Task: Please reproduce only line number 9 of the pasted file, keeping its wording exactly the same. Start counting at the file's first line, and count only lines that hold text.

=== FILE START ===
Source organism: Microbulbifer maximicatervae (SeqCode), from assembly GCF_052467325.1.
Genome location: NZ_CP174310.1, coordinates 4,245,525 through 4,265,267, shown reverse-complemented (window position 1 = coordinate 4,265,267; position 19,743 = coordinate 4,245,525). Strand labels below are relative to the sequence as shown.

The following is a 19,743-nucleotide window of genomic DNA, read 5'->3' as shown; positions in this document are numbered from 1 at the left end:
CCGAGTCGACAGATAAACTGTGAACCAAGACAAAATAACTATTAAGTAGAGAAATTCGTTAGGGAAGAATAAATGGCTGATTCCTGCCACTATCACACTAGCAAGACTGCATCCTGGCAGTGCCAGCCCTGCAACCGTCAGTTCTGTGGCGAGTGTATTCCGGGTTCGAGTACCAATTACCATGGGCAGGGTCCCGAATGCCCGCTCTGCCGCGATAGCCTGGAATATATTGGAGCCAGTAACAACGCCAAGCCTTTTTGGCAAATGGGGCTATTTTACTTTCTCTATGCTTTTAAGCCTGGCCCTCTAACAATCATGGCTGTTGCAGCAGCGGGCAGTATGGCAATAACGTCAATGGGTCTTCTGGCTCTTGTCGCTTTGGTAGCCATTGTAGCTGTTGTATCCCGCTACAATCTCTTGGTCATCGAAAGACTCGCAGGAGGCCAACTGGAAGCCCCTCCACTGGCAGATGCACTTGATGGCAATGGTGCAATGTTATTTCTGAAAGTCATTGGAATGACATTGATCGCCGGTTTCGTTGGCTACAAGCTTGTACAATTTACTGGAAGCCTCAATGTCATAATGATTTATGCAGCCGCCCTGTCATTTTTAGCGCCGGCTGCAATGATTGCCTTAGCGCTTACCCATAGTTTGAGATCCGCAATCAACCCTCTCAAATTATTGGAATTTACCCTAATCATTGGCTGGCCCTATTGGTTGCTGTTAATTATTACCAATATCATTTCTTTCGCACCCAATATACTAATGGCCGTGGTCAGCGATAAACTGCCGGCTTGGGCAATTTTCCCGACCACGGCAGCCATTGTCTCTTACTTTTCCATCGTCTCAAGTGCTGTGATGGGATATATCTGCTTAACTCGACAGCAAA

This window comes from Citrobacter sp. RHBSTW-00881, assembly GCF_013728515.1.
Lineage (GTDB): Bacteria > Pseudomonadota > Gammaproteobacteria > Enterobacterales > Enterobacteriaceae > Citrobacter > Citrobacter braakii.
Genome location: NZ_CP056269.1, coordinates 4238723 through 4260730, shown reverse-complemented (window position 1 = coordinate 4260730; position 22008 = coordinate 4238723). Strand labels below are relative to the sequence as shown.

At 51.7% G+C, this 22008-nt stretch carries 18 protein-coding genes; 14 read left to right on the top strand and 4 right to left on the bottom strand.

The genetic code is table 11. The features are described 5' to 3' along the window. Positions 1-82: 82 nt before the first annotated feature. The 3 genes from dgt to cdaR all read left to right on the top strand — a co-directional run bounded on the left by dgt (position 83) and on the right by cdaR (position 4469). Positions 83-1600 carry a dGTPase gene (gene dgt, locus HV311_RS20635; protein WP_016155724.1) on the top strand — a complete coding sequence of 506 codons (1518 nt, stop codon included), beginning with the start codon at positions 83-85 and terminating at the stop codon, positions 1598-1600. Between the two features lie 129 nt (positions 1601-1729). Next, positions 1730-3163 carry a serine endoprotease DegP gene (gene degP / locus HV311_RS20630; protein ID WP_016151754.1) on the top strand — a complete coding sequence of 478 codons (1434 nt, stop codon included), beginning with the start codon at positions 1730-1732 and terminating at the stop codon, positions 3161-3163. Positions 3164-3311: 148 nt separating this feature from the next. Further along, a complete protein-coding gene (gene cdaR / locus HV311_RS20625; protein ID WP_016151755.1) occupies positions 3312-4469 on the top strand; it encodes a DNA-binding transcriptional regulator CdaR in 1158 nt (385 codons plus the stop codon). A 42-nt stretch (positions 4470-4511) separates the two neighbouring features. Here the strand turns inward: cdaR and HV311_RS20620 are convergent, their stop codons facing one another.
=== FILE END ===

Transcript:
The genetic code is table 11. The features are described 5' to 3' along the window. Positions 1-82: 82 nt before the first annotated feature. The 3 genes from dgt to cdaR all read left to right on the top strand — a co-directional run bounded on the left by dgt (position 83) and on the right by cdaR (position 4469). Positions 83-1600 carry a dGTPase gene (gene dgt, locus HV311_RS20635; protein WP_016155724.1) on the top strand — a complete coding sequence of 506 codons (1518 nt, stop codon included), beginning with the start codon at positions 83-85 and terminating at the stop codon, positions 1598-1600. Between the two features lie 129 nt (positions 1601-1729). Next, positions 1730-3163 carry a serine endoprotease DegP gene (gene degP / locus HV311_RS20630; protein ID WP_016151754.1) on the top strand — a complete coding sequence of 478 codons (1434 nt, stop codon included), beginning with the start codon at positions 1730-1732 and terminating at the stop codon, positions 3161-3163. Positions 3164-3311: 148 nt separating this feature from the next. Further along, a complete protein-coding gene (gene cdaR / locus HV311_RS20625; protein ID WP_016151755.1) occupies positions 3312-4469 on the top strand; it encodes a DNA-binding transcriptional regulator CdaR in 1158 nt (385 codons plus the stop codon). A 42-nt stretch (positions 4470-4511) separates the two neighbouring features. Here the strand turns inward: cdaR and HV311_RS20620 are convergent, their stop codons facing one another.